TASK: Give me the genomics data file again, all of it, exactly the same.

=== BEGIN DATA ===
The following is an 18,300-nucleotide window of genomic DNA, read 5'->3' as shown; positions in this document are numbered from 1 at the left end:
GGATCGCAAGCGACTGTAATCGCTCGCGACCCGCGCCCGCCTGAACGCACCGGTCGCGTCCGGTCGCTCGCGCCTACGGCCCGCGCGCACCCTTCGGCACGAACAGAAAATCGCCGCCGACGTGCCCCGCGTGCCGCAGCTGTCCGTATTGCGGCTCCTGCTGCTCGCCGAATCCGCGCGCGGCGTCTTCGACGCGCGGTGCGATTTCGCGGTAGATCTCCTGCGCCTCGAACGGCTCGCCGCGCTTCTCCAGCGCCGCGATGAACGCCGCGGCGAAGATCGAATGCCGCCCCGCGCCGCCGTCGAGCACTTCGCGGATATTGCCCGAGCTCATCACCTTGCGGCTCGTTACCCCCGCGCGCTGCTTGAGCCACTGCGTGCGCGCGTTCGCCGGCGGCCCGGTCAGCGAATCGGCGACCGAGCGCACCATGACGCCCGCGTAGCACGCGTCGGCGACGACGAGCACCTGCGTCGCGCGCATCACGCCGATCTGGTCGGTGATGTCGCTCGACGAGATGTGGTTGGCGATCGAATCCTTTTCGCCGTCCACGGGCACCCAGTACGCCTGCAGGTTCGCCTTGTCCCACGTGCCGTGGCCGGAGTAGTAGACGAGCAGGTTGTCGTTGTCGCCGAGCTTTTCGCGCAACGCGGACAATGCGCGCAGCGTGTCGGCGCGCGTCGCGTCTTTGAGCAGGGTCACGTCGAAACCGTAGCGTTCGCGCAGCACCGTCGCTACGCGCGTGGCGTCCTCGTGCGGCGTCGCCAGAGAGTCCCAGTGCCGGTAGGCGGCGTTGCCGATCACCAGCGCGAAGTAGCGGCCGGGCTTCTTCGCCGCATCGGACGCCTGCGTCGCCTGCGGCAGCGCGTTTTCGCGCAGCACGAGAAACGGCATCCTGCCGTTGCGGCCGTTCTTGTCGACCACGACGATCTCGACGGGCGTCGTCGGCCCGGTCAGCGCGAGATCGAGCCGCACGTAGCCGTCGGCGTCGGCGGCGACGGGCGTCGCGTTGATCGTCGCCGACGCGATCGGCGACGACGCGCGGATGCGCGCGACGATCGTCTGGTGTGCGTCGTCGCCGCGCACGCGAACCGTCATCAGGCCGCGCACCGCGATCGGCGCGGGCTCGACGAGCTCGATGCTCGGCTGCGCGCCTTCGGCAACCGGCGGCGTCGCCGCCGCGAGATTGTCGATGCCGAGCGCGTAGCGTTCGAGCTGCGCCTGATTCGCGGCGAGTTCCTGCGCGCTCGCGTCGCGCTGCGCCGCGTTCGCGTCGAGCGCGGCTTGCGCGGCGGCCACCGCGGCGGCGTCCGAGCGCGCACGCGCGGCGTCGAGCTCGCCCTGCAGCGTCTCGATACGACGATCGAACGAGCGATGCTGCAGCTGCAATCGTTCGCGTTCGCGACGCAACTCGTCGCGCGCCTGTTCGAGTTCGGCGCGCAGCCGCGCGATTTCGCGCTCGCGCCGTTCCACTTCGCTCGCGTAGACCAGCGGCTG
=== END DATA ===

The following is an 18,300-nucleotide window of genomic DNA, read 5'->3' as shown; positions in this document are numbered from 1 at the left end:
GGATCGCAAGCGACTGTAATCGCTCGCGACCCGCGCCCGCCTGAACGCACCGGTCGCGTCCGGTCGCTCGCGCCTACGGCCCGCGCGCACCCTTCGGCACGAACAGAAAATCGCCGCCGACGTGCCCCGCGTGCCGCAGCTGTCCGTATTGCGGCTCCTGCTGCTCGCCGAATCCGCGCGCGGCGTCTTCGACGCGCGGTGCGATTTCGCGGTAGATCTCCTGCGCCTCGAACGGCTCGCCGCGCTTCTCCAGCGCCGCGATGAACGCCGCGGCGAAGATCGAATGCCGCCCCGCGCCGCCGTCGAGCACTTCGCGGATATTGCCCGAGCTCATCACCTTGCGGCTCGTTACCCCCGCGCGCTGCTTGAGCCACTGCGTGCGCGCGTTCGCCGGCGGCCCGGTCAGCGAATCGGCGACCGAGCGCACCATGACGCCCGCGTAGCACGCGTCGGCGACGACGAGCACCTGCGTCGCGCGCATCACGCCGATCTGGTCGGTGATGTCGCTCGACGAGATGTGGTTGGCGATCGAATCCTTTTCGCCGTCCACGGGCACCCAGTACGCCTGCAGGTTCGCCTTGTCCCACGTGCCGTGGCCGGAGTAGTAGACGAGCAGGTTGTCGTTGTCGCCGAGCTTTTCGCGCAACGCGGACAATGCGCGCAGCGTGTCGGCGCGCGTCGCGTCTTTGAGCAGGGTCACGTCGAAACCGTAGCGTTCGCGCAGCACCGTCGCTACGCGCGTGGCGTCCTCGTGCGGCGTCGCCAGAGAGTCCCAGTGCCGGTAGGCGGCGTTGCCGATCACCAGCGCGAAGTAGCGGCCGGGCTTCTTCGCCGCATCGGACGCCTGCGTCGCCTGCGGCAGCGCGTTTTCGCGCAGCACGAGAAACGGCATCCTGCCGTTGCGGCCGTTCTTGTCGACCACGACGATCTCGACGGGCGTCGTCGGCCCGGTCAGCGCGAGATCGAGCCGCACGTAGCCGTCGGCGTCGGCGGCGACGGGCGTCGCGTTGATCGTCGCCGACGCGATCGGCGACGACGCGCGGATGCGCGCGACGATCGTCTGGTGTGCGTCGTCGCCGCGCACGCGAACCGTCATCAGGCCGCGCACCGCGATCGGCGCGGGCTCGACGAGCTCGATGCTCGGCTGCGCGCCTTCGGCAACCGGCGGCGTCGCCGCCGCGAGATTGTCGATGCCGAGCGCGTAGCGTTCGAGCTGCGCCTGATTCGCGGCGAGTTCCTGCGCGCTCGCGTCGCGCTGCGCCGCGTTCGCGTCGAGCGCGGCTTGCGCGGCGGCCACCGCGGCGGCGTCCGAGCGCGCACGCGCGGCGTCGAGCTCGCCCTGCAGCGTCTCGATACGACGATCGAACGAGCGATGCTGCAGCTGCAATCGTTCGCGTTCGCGACGCAACTCGTCGCGCGCCTGTTCGAGTTCGGCGCGCAGCCGCGCGATTTCGCGCTCGCGCCGTTCCACTTCGCTCGCGTAGACCAGCGGCTG